Rwanda’s full reopening of its border with Uganda has not yet yielded the positive expected results of more flow of goods, even as there persist unresolved contentious issues between the two sides.
And now both countries may face uncertainties as to the alternative market they planned to conquer in the eastern Democratic Republic of Congo goes up in the smoke of violence blamed on external players.
It had been hoped that bilateral trade between Uganda and Rwanda would improve in 2022 after the re-opening of their common land border, and easing of Covid-19 restrictions.
However, latest export data from Uganda’s Ministry of Finance shows a sharp drop in the value of exports from Kampala in the three months ending March 2022.
The data shows Uganda’s exports to Rwanda averaged Ush826.2 million ($220,000) monthly, a sharp drop from the Ush62.6 billion ($16.6 million) monthly average in 2019.
According to the Finance ministry, Uganda posted trade surpluses with South Sudan and Burundi while deficits were recorded with Tanzania, Kenya and Rwanda.
The data further shows South Sudan recorded the highest trade surplus of $63.19 million given its largest uptake of Uganda’s exports, mainly food products.
Ugandan exporters blame the situation on their exclusion from the government-to-government trade talks.
Muzamil Mabirah, a policy analyst at the Uganda Manufacturers Association (UMA), says whenever they seek answers, government officials tell them to wait a little longer as they iron out the remaining differences with Rwanda.
“The members have not exported to Rwanda since the border was opened in January,” said Mr Mabirah.
“It is only people that are moving across but not goods.”
In a desperate move, he says Ugandan manufacturers have sought interventions from the East African Business Council as well as the World Trade Organisation, but their efforts have not yielded results.
“We have made clear the effects of this trade standoff, but nothing has yielded,” said Mr Mabirah.
The Rwandan government agreed on the reopening of the border based on a recommitment to addressing previously raised political matters.
One of the commitments from both governments was to refrain from supporting rebel opposition in either country as covered in the memorandum of understanding signed between the two states in 2020.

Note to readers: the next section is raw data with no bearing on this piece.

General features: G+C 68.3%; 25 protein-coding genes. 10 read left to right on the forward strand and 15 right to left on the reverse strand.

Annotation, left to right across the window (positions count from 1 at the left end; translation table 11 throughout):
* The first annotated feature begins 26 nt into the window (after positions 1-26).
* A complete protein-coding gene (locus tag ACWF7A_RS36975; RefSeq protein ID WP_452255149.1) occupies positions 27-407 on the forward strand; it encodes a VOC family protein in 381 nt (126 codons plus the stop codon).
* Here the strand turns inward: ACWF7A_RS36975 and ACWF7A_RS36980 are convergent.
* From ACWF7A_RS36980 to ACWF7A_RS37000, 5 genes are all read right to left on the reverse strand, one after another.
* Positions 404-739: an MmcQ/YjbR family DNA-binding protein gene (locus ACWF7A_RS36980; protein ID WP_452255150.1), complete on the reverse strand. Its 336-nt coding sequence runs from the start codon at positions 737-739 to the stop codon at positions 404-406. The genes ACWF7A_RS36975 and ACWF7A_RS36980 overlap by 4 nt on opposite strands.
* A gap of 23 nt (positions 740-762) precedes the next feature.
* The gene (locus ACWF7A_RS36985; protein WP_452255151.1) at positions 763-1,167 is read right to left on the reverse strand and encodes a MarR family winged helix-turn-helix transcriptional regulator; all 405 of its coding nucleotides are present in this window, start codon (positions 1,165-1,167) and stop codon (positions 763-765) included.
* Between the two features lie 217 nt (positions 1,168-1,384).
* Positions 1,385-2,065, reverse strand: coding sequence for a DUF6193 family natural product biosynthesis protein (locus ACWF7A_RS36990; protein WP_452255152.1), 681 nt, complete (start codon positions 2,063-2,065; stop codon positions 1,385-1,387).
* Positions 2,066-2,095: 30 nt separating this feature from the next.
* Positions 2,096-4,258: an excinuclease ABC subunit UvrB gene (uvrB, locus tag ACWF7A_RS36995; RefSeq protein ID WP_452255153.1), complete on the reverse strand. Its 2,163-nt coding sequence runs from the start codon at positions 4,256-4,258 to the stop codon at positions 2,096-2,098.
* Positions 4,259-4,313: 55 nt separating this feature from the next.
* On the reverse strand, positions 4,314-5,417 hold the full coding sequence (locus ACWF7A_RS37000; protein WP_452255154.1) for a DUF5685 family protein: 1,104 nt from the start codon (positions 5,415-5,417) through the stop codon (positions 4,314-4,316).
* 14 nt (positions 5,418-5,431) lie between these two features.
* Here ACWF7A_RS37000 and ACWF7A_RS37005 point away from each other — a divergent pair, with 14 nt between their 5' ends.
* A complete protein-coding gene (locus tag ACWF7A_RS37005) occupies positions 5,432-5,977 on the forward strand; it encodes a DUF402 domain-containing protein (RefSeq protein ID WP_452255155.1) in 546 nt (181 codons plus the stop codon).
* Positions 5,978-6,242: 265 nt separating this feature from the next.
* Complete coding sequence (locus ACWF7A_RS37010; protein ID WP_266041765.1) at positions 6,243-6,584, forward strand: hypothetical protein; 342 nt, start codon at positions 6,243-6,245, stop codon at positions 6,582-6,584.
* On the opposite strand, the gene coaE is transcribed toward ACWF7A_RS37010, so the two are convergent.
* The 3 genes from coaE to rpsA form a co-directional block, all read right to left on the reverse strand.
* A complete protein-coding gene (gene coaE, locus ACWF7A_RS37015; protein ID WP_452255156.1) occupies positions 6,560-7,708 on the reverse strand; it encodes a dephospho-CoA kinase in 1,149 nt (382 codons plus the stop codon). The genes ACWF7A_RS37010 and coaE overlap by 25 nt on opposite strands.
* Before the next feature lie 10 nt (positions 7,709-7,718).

Mr Mabirah noted that the factors that severed the Rwanda-Uganda relationship were never trade-related, but political.
“These matters are beyond any of our comprehension. We don’t participate in any of the negotiations to resolve the issues surrounding the closure of the border,” he said.
Private Sector Foundation Uganda (PSFU), an apex business lobby, also raised uncertainties about doing business with Rwanda. Chief Executive Stephen Asimwe said members are worried the standoff is taking long.
In Rwanda, Prime Minister Edouard Ngirente told a press briefing in Kigali that his government was reviewing the list of goods to be traded, and that they will soon be allowed in the market subject to quality checks.
The review, according to Dr Ngirente, was necessary because Rwanda wants to enforce quality as well as protect local manufacturers who had started producing some of the goods that were previously imported from Uganda.
“Ugandan products,” the PM said, “must comply with the set standards of the Rwandan market.”
“What I can possibly say is that trade between the two countries will resume very soon,” Dr Ngirente said.
While the trade standoff takes longer to be resolved, both countries as well as Tanzania and Kenya had explored the 95 million-people-strong market in DR Congo. It is unknown, for now, however, how the latest violence in the eastern DR Congo will affect the trade overtures.
Kinshasa last week accused Kigali of supporting rebel groups in DR Congo, a charge Rwanda rejected. Nevertheless, the DR Congo parliament suspended a ratification debate of trade deals initially reached with Rwanda.
Uganda is the second largest exporter to DR Congo after Rwanda. In January, trade between Uganda and DR Congo hit an all-time high, as new markets opened up.
According to January 2022 data from the Bank of Uganda, Kampala’s exports to DR Congo were $74.3 million that month, up from $29.9 million in December 2021, representing a 44 per cent growth.
A business summit held recently by Uganda’s Private Sector Foundation was meant to enhance Uganda’s status, and the foundation CEO Stephen Asiimwe had said that over 500 deals were concluded in their visit to Kinshasa and Goma. It came after Kenya held a similar mission to Goma back in April, heavily sponsored by some corporate bodies seeking to expand into DRC.
Earlier this year, Kampala had launched the construction of Mpondwe/Kasindi-Beni road, Bunagana-Rutshuru-Goma road and the Beni-Butembo road.
And before the current tiff, Kigali had also constructed cross-border markets on Lake Kivu and was also constructing four ports on Lake Kivu’s western shores to facilitate its export trade and the transportation of goods delivered from Mombasa and Dar es Salaam ports. The Rwf22 billion ($21 million) project, planned in the four districts of Rubavu, Rusizi, Karongi, and Rutsiro of Western Province, was slated for completion by 2022.
By Thursday it was unclear whether Kigali would still pursue these projects but contractors were already on the proposed port sites according to Kigali.